The second important area of interest for Toubiana and Cahiers in this period was the Cannes film festival. It was according to Toubiana “the grand window into world cinema” and through it the magazine could encounter and analyze emerging directors and the trends of contemporary cinema. By its coverage of the Cannes Festival, the biggest media event on film, Cahiers could evaluate the state of world cinema while at the same time improving Cahiers’ own visibility. 
Toubiana started to cover the Cannes film festival in 1981 and he continued to do so throughout his tenure. In 1992 was even invited to the festival as a jury member and this experience disillusioned him with regards to it. Toubiana also covered the Venice film festival but which he saw as second-rate due the lesser quality of the films.  Italy film didn’t benefit as much from government subsidies for culture which France had and which Cannes benefitted from.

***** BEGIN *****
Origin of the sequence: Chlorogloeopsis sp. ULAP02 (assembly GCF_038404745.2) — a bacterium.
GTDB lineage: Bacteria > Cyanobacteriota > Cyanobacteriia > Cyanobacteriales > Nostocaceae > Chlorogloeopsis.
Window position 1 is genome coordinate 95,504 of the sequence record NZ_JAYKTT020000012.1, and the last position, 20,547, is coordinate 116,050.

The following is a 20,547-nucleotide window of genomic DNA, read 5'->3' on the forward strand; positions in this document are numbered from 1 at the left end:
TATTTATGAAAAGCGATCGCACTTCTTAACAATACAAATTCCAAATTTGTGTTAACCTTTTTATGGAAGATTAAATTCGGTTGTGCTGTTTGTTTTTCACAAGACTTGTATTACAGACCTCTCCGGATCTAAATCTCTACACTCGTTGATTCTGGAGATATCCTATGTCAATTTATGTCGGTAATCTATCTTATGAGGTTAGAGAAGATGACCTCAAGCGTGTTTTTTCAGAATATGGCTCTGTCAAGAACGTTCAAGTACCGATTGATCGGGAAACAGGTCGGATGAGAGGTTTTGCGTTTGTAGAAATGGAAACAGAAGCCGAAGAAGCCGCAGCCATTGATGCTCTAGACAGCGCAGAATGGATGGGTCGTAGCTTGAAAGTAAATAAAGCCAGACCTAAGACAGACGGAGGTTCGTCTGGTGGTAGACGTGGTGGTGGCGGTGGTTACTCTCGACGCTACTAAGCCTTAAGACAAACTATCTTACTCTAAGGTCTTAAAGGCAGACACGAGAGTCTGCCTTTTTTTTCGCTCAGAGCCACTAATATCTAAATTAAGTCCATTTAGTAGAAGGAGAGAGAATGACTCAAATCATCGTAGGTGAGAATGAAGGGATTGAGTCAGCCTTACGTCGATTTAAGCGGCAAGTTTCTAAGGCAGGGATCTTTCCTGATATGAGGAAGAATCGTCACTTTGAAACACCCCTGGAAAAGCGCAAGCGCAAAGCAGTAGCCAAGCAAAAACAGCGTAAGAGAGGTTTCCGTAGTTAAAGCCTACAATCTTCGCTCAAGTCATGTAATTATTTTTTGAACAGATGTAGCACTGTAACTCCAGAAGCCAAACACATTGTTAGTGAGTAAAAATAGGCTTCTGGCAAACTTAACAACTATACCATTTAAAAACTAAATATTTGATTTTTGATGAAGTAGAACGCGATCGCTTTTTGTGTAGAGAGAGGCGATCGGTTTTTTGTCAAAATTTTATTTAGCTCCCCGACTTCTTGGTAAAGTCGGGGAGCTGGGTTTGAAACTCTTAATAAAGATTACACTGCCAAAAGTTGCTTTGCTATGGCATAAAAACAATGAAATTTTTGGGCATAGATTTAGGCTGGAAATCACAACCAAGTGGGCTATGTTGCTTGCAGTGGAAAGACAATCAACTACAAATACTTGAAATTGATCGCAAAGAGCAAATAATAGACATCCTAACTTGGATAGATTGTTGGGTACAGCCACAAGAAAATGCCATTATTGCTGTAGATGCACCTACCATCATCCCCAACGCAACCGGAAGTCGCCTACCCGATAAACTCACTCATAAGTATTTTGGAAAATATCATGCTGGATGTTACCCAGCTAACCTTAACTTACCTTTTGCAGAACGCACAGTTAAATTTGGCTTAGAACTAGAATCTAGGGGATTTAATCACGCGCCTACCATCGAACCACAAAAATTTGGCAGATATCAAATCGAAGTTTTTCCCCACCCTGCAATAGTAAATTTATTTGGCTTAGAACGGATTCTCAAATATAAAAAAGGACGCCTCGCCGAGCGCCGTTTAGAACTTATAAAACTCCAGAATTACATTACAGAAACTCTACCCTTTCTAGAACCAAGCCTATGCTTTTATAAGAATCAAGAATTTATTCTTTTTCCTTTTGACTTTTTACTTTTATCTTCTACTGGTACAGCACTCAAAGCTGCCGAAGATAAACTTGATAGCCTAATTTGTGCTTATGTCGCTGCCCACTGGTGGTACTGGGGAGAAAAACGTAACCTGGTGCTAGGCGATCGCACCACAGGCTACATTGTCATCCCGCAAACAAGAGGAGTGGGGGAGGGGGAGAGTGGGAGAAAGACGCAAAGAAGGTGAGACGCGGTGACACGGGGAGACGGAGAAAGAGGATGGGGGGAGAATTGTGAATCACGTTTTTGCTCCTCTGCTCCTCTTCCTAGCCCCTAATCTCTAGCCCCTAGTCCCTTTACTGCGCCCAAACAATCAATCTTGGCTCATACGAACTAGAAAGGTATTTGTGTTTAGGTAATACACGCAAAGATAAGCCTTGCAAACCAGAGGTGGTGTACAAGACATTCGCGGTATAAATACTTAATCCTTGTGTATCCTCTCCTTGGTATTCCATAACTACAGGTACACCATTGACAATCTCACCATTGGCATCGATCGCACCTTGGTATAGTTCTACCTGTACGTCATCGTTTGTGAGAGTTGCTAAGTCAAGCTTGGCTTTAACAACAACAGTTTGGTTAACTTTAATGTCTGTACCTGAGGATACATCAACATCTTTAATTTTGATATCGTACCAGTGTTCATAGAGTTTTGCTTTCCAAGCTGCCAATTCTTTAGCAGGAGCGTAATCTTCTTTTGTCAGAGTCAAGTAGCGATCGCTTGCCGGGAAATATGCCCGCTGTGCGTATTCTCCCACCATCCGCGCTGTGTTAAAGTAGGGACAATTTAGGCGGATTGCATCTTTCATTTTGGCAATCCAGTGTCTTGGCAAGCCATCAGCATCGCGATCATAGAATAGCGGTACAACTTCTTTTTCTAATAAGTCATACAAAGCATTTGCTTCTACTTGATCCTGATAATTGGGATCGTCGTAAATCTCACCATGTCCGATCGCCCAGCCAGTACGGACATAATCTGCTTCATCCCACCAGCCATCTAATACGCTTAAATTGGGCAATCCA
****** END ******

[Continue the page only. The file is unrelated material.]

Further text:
The festival coverage stands out for being critical rather than sensationalist publicity for the festival. The mediocrity of many of the films was mentioned and a there was frustration about the festival’s disregard for smaller but more difficult films. The directors favored by Cahiers were put in opposition to negatively viewed academic directors showing at the festival. The criticism by Cahiers of some of the film festival practices made its relationship with the festivals a little tendentious at times. This strong and dissident coverage towards the festival was rare within the often self-congratulating cultural sphere.